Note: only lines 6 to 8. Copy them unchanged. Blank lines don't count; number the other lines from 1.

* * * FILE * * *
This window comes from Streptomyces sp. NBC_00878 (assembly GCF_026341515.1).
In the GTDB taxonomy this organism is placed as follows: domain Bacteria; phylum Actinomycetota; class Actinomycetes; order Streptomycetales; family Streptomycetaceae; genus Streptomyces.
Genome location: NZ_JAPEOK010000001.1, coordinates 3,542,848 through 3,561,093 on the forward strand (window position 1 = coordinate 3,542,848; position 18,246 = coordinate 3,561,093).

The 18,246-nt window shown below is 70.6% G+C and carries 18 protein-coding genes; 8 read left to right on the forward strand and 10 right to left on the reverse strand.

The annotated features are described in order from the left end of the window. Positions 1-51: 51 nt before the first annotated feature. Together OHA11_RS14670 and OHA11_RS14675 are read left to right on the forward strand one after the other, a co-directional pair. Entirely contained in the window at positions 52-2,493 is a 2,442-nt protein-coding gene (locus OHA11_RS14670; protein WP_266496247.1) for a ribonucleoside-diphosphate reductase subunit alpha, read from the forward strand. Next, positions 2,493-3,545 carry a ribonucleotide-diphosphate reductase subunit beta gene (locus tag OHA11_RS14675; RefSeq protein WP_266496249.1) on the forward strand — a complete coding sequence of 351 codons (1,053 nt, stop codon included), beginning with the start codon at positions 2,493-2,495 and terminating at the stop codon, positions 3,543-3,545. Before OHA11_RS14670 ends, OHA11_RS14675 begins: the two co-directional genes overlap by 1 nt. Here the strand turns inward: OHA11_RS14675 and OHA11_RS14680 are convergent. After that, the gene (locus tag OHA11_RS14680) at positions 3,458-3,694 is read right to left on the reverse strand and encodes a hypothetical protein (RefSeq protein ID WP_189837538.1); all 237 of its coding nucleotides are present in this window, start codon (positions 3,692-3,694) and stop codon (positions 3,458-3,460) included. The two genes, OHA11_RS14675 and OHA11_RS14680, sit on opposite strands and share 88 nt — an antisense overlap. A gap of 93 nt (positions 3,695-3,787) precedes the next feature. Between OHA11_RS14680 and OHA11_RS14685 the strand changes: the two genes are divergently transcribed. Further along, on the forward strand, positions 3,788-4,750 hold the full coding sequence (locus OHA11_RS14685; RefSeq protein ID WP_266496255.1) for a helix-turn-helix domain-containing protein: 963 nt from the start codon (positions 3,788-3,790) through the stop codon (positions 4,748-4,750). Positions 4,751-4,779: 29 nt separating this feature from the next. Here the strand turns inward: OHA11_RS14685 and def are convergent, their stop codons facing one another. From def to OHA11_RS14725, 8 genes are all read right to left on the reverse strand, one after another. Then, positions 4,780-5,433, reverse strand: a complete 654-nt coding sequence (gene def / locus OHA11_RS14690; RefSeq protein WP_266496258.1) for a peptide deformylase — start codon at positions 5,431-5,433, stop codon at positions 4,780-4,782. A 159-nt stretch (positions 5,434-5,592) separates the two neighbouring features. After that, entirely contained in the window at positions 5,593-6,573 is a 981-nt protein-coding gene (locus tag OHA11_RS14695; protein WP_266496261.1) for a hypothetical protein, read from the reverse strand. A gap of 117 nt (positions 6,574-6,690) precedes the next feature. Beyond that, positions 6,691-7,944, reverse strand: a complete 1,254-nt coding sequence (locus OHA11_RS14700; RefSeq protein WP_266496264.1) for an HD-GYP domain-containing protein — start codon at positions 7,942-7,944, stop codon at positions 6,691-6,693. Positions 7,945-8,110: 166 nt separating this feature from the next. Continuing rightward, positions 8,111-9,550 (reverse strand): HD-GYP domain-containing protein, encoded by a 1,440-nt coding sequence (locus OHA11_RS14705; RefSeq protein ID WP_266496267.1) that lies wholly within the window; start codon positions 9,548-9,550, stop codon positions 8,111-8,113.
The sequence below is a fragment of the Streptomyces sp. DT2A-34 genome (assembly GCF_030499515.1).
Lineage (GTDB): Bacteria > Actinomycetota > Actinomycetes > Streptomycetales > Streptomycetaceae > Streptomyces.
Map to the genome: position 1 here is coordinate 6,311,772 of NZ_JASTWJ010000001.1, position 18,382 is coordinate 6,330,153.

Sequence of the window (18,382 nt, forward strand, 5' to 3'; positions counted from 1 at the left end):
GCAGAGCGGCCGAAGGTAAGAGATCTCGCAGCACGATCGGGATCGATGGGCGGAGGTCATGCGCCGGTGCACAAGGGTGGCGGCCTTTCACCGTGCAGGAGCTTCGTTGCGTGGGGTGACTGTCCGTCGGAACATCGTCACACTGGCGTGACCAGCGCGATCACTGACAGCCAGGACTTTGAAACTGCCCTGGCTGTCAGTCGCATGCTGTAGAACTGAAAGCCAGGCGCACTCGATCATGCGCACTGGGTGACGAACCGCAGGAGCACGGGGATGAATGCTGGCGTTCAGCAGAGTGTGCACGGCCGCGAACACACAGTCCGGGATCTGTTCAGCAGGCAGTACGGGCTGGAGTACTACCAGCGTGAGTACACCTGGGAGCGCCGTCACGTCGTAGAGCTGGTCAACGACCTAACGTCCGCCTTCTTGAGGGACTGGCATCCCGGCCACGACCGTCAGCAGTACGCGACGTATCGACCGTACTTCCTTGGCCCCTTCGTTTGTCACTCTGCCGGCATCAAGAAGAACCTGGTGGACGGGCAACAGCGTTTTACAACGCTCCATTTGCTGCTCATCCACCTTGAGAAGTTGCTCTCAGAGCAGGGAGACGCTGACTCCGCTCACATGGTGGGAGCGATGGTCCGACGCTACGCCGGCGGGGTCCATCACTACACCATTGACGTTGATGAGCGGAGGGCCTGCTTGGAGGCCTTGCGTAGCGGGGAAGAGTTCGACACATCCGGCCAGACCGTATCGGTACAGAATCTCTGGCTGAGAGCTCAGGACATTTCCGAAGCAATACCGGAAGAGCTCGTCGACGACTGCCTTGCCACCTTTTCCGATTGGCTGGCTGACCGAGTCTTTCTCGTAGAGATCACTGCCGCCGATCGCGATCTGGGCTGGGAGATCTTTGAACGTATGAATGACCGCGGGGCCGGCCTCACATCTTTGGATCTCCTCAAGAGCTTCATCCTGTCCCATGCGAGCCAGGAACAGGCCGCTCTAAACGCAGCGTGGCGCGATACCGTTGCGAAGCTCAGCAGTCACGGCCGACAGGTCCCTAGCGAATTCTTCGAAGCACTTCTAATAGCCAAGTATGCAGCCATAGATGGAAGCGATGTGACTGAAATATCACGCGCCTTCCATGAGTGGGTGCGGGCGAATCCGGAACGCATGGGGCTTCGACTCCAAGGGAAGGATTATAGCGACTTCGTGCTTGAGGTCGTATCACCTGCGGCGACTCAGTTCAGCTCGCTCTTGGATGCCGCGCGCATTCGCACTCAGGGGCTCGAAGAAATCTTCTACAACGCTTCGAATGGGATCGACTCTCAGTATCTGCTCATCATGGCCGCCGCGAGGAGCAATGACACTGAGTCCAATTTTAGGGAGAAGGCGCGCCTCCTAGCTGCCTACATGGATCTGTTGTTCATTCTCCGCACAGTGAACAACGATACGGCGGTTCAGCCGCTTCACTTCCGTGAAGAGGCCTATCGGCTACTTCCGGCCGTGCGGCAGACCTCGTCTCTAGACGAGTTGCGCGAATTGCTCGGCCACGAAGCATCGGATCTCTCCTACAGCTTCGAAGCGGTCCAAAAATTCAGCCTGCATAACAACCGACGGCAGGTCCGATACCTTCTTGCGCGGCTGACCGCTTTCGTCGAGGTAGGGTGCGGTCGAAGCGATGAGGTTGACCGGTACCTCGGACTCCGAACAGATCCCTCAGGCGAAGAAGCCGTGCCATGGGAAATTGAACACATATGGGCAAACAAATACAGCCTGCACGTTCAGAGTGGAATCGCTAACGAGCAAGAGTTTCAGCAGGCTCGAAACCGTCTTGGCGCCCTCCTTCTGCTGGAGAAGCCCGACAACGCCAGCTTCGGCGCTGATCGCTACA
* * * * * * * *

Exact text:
The sequence below is a fragment of the Streptomyces sp. DT2A-34 genome (assembly GCF_030499515.1).
Lineage (GTDB): Bacteria > Actinomycetota > Actinomycetes > Streptomycetales > Streptomycetaceae > Streptomyces.
Map to the genome: position 1 here is coordinate 6,311,772 of NZ_JASTWJ010000001.1, position 18,382 is coordinate 6,330,153.